However, even these users rely on password replication to some extent, which is strongly recommended against by the NCSC.
Password generators are catching on, but they are still used by a minority.
Roughly a third of participants stated relying on a password generator such as LastPass when available, and nearly half reported using an auto-generated password at least once.
I use the LastPass password generator which helps me store it automatically in a vault – I never use the same password for different accounts even if super hard to crack.(Not a recommended strong password user, ChatGPT brute force in over 101 years)
Regardless of the clear perks, some are still nervous about implementing any password management technology, as they fear it may complicate their login process.
Never use password generator- too complicated to remember.(Not a recommended strong password user, ChatGPT brute force in over 101 years)
Our passwords held up well against ChatGPT…
Despite an unnerving number of “instantly” hackable password series contained in the Hive Systems infographic, our participants reported lengthy hacking times. Over half of the team claimed their passwords would take over 10 years to crack by ChatGPT, and just over a third would take over 101 years. No one used “instantly” hackable passwords, though slightly over a quarter could be cracked in less than a week.
…Unless, of course, you factor in password strategy
Remember the alarmingly high amount of “instantly” hackable passwords reported by Hive Systems? Well, according to their infographic, that is the time to hack any password that has been stolen, uses simple words, or is reused across multiple sites – regardless of length and complexity. Given our participants’ reliance on themes, simple words, and reused passwords, it’s likely many of these “strong” passwords are not as reliable as they may seem.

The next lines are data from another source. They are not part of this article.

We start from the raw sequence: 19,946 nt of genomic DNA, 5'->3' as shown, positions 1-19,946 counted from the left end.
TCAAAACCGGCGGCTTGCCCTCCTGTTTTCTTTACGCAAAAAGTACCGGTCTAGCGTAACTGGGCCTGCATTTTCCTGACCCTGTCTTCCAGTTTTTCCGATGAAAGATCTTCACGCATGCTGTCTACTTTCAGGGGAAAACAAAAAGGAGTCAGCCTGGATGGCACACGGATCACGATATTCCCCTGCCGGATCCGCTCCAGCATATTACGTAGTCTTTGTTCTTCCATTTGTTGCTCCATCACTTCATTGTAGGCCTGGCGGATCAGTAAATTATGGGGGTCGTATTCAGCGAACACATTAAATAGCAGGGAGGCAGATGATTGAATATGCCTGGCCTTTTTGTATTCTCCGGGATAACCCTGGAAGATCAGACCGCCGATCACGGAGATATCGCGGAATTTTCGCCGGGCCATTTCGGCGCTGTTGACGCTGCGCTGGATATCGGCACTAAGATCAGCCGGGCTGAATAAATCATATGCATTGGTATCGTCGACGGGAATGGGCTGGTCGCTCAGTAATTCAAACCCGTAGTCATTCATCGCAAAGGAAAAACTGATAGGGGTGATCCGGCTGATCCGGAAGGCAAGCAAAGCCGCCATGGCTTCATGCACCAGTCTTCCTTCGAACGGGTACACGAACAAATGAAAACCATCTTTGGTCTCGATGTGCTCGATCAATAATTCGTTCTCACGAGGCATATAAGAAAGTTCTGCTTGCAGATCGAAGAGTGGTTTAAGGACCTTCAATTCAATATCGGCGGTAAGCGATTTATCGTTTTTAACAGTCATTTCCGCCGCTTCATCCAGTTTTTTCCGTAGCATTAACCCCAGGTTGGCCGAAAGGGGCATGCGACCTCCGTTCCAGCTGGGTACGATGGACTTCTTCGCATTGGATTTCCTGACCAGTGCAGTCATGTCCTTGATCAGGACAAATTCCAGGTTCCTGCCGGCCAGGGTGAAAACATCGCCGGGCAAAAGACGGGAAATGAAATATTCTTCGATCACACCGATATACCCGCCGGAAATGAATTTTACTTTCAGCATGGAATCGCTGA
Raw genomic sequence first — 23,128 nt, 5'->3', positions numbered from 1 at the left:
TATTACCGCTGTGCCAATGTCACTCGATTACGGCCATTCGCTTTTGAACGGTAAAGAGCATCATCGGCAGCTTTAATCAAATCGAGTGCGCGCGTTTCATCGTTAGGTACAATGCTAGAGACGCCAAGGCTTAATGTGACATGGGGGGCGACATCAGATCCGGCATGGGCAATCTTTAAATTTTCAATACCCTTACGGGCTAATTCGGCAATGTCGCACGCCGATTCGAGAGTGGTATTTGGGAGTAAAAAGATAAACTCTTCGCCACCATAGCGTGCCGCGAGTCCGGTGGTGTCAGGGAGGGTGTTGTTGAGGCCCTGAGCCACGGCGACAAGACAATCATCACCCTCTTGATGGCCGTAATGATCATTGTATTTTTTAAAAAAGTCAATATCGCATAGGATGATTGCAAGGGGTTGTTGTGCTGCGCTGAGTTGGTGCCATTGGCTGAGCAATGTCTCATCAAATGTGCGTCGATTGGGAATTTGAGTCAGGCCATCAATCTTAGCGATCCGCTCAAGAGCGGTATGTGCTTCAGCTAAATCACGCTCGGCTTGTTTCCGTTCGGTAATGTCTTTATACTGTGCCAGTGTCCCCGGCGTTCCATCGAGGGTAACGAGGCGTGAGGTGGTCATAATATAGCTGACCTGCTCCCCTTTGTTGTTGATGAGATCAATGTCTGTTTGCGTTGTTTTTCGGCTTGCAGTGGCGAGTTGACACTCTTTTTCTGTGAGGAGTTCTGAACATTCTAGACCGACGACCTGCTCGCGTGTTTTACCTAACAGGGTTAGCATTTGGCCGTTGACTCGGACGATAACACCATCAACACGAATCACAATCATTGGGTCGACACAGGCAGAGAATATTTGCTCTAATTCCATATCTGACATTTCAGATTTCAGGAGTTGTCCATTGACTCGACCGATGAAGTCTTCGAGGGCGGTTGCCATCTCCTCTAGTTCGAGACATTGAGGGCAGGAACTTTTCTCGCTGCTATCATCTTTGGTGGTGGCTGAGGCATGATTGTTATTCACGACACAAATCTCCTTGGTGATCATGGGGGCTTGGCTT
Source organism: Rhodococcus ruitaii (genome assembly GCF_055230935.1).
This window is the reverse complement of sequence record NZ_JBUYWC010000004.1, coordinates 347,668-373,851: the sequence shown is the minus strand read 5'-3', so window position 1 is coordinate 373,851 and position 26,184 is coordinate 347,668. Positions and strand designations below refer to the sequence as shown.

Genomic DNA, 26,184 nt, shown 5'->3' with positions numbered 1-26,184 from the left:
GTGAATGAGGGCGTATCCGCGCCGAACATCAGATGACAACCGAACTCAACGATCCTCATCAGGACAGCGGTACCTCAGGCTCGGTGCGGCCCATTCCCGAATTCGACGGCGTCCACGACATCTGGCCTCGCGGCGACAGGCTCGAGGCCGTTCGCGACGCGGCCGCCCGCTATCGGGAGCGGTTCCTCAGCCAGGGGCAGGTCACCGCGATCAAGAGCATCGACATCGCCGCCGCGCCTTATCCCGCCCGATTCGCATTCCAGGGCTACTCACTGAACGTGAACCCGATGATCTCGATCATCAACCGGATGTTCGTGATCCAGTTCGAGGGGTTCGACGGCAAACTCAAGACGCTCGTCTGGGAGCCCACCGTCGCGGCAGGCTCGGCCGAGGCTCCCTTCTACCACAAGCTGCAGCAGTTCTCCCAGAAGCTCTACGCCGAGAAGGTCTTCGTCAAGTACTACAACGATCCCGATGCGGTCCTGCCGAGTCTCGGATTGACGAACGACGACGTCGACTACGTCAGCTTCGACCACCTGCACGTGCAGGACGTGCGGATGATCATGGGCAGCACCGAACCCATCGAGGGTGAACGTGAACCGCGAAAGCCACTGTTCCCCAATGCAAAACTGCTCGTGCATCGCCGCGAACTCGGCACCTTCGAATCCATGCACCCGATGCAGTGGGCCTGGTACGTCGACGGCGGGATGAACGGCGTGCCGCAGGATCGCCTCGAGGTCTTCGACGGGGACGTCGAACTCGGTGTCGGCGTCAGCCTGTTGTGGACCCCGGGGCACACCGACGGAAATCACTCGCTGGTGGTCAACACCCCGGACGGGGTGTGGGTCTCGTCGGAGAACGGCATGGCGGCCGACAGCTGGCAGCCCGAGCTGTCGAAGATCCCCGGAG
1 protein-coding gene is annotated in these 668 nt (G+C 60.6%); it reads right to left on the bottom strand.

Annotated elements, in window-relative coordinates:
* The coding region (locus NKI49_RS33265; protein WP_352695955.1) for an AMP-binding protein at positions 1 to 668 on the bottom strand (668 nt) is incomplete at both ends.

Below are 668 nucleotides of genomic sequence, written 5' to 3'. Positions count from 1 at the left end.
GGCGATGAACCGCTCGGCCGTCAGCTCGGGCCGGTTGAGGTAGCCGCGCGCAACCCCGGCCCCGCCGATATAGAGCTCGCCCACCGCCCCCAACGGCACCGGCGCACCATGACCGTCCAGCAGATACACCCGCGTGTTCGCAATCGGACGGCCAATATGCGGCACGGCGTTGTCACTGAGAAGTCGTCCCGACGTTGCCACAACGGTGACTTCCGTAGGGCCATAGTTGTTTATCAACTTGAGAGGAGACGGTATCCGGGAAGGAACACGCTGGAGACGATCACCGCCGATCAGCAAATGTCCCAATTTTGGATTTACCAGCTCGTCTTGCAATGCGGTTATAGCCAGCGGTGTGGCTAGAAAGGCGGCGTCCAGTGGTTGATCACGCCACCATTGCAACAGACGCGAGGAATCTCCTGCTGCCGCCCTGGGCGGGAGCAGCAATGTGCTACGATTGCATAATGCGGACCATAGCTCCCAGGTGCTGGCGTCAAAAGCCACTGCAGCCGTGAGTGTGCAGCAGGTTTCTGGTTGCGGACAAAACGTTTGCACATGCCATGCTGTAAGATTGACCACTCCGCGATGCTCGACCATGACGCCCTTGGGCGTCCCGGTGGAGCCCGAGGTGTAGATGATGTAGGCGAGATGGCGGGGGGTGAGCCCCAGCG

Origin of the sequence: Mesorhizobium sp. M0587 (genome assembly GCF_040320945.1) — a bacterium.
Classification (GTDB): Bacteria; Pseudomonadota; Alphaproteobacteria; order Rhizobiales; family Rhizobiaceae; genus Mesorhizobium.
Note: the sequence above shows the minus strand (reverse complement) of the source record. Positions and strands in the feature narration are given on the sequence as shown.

I have one particular complex password that I use across a number of platforms.(Not a recommended strong password user, ChatGPT brute force
within 1 hourprobably instantly)
What are we at Whycatcher doing?
Those who use Whycatcher know that we do things slightly differently. Bill Gates predicted the demise of the password over 15 years ago, and we couldn’t agree more. Our platform relies on a magic link security system, which bypasses some of the pitfall of passwords by emailing a time-sensitive link to our users. Of course, we recognise that many emails still rely purely on password logins. However, a fast-growing number of emailing systems rely on multi-factor authentication (MFA) in addition to the password. This might take the form of a unique, time-sensitive passcode sent to your email/mobile or a randomly generated code within a mobile authenticator app which requires biometric authentication such as facial recognition or fingerprint for ID.
And for your other passwords?
Well, it might be time to let Rex stay a dog, and fully out of your tech security strategy. The future is a bleak place for weak passwords, and let’s face it – losing all your information over “Spot123” is a rough way to go.
If you’d like to learn more about Whycatcher, get in touch here.